And number five, you increase, you enhance what they do, you improve them and increase them. And so how do you do that if you not engaged, if you’re not involved? So we do all that in a wonderful way. I think the fourth thing that we’ve done is branding. The way we branded ourselves is not unique, but it’s definitely distinctive. And we say to the world, there are many schools out there, Pick the school you want be a one. But High Point has significant branding. You see it everywhere across campus. But by the branding, I mean not just making a promise but making sure that the expectation of people, the interpretation of parents of that promise is real, right? It’s sort of the reality versus your imagin. I tell our students here, there’s no such thing as unrealistic dreams, only unrealistic timelines. You have to believe in the art of the possible. And the first one would be the business guy. I start businesses. I met payroll. I think I know a lot about risk management. I think I know a lot about the difference between solution finding and problem solving, difference between energy management and time management. And all around the story goes. So I bring a perspective that parents love and that perspective is not unique, but not highly distinctive and higher education
A load here. Five eyes of culture building five other tips. Before, I’m gonna talk just a little bit because of what’s going on at high point. First of all I sit on other boards and this didn’t, all these numbers that I just read, not only that they happened, they happen in an environment with when most universities are actually failing or tanking or lowering, they’re a very slow go from any university. So especially private universities a couple things. So we go on campus at one university in Elite University. My daughters, the experience we had in just the first few seconds on the tour will never go back. Only because of the tour. You take the details of the tour a certain way. It’s unbelievable. If you’ve never had a tour of high point number two I walk on campus and the chaplain is picking up garbage and I notice it.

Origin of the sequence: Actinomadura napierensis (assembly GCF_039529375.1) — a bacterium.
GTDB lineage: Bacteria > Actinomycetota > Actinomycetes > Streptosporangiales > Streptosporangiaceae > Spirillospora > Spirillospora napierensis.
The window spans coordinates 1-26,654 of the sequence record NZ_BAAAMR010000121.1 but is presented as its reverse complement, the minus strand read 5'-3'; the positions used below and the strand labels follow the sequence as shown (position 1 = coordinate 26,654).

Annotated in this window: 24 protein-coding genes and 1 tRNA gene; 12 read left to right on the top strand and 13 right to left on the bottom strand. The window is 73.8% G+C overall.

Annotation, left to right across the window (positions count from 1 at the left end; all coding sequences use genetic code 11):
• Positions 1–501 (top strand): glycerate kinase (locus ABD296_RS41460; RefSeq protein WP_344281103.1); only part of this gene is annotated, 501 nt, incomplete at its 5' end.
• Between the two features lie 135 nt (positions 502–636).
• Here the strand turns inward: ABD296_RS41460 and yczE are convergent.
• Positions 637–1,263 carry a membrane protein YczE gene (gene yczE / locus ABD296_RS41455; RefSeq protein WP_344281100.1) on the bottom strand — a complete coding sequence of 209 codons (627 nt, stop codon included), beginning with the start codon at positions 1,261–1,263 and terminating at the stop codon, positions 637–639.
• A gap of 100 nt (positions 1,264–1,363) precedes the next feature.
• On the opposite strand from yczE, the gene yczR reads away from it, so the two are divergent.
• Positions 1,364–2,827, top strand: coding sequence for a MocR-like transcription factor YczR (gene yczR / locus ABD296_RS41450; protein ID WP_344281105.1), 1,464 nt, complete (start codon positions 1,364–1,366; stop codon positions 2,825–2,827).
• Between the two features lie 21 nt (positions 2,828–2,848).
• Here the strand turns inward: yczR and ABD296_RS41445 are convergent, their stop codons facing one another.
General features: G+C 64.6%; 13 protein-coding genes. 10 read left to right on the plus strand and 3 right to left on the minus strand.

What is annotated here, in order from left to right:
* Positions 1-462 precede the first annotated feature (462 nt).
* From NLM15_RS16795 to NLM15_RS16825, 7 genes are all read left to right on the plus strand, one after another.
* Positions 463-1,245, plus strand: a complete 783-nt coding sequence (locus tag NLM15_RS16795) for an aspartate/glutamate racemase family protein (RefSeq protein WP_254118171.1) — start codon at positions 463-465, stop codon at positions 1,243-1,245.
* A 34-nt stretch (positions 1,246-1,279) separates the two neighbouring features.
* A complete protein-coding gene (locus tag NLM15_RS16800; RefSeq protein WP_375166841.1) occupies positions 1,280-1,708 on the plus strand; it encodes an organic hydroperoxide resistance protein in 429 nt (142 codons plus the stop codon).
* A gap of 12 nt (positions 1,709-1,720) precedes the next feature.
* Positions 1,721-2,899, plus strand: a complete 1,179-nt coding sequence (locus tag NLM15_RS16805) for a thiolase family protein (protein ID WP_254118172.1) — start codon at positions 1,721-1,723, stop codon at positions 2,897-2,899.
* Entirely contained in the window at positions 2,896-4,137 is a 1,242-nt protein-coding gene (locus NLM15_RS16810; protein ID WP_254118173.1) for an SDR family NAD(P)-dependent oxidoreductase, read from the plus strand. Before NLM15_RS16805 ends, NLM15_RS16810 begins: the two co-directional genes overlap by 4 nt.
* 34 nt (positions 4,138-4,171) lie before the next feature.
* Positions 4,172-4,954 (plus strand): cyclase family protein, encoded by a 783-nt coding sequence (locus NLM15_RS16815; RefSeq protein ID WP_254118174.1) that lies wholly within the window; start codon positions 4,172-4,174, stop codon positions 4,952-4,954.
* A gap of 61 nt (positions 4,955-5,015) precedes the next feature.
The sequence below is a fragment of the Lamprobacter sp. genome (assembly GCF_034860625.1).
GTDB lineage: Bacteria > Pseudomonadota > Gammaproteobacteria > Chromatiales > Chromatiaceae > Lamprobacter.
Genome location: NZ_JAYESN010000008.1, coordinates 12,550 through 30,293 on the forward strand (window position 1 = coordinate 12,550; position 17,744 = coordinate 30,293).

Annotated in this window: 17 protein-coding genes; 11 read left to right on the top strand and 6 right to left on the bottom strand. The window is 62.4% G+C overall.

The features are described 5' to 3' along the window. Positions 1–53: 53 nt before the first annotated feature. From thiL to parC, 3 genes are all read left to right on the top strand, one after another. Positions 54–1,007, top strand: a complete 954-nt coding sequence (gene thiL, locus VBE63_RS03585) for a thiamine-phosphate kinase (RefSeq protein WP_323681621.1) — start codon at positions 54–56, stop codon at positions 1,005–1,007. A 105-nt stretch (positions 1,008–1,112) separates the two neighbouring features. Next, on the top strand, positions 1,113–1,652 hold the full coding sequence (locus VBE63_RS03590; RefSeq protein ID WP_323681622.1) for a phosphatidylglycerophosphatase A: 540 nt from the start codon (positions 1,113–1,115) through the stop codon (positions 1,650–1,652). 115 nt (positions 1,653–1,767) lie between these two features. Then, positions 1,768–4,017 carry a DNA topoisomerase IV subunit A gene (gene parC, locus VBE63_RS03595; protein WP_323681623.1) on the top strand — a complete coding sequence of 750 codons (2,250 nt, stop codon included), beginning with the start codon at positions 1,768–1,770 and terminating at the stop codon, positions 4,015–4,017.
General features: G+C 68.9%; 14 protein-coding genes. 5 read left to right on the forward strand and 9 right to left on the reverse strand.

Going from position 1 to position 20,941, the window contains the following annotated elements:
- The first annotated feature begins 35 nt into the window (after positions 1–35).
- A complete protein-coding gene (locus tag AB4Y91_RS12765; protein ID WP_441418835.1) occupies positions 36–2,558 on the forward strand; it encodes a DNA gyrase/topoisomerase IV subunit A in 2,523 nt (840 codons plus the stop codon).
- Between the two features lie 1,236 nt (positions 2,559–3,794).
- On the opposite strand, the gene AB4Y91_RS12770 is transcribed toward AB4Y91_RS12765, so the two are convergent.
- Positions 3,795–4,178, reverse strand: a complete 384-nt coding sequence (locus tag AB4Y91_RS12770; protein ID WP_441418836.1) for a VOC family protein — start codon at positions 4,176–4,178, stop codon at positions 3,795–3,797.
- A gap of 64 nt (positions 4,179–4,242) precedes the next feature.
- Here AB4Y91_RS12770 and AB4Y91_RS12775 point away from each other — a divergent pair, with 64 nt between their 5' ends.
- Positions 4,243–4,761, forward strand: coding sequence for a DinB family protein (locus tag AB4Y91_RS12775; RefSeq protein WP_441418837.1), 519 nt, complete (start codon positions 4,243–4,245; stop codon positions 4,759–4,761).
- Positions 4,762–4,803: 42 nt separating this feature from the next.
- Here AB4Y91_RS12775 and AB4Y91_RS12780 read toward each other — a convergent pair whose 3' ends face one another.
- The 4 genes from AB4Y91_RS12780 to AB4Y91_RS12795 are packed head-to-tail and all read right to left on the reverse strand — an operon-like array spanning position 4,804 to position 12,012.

Why I learned later. Everybody picks up garbage. Everybody keeps it clean. Everybody loves the campus. It’s beautiful. Number three, there’s a big call up. Everybody is called up toward greatness, not down. Number four, as I think of it, talking about life skills, there are many ways I see it on campus, but an example, there’s a couple very nice restaurants on campus nicer than most campuses have. You can use your normal meal plan there. However you set your own reservation. And by the way, if you have your phone out where they see it, you’re not welcome back for three months I believe. So these kind of things, why parents like this? Because they know they want to set their student up. They, they’ve been trying to teach this for a long time, but at some point parents influence doesn’t always go up. They want others to affirm what they’ve said. So there’s 10 other ways that life skills and premier skills are built a load here in this very short time. One last word of wisdom before I ask you the final question. Anywhere you want Dr. Cobain.
Dr. Nido Qubein:
Yeah. Well life isn’t a continuum that what we did yesterday mattered yesterday. But it may not be enough for tomorrow. That all of us must continually be learning, growing expanding our spectrum of understanding that knowledge does not equal understanding. You can have a lot of degrees and not understand how to get along with people, how to make good things happen. That’s what I mean by pragmatic, practical understanding. Of course, knowledge is important. We’re not suggesting otherwise. It’s gonna be a biologist. You better know biology. You wanna be a mathematician. You better know mathematics. All I’m suggesting to is if you’re not careful, that becomes training. Training in a discipline. And what we must do is educate people. Education comes from a Greek derivative inco, which means to change from within, to transform so that you can meet your fullest potential. Now, you know, said something about someone picking up a piece of paper.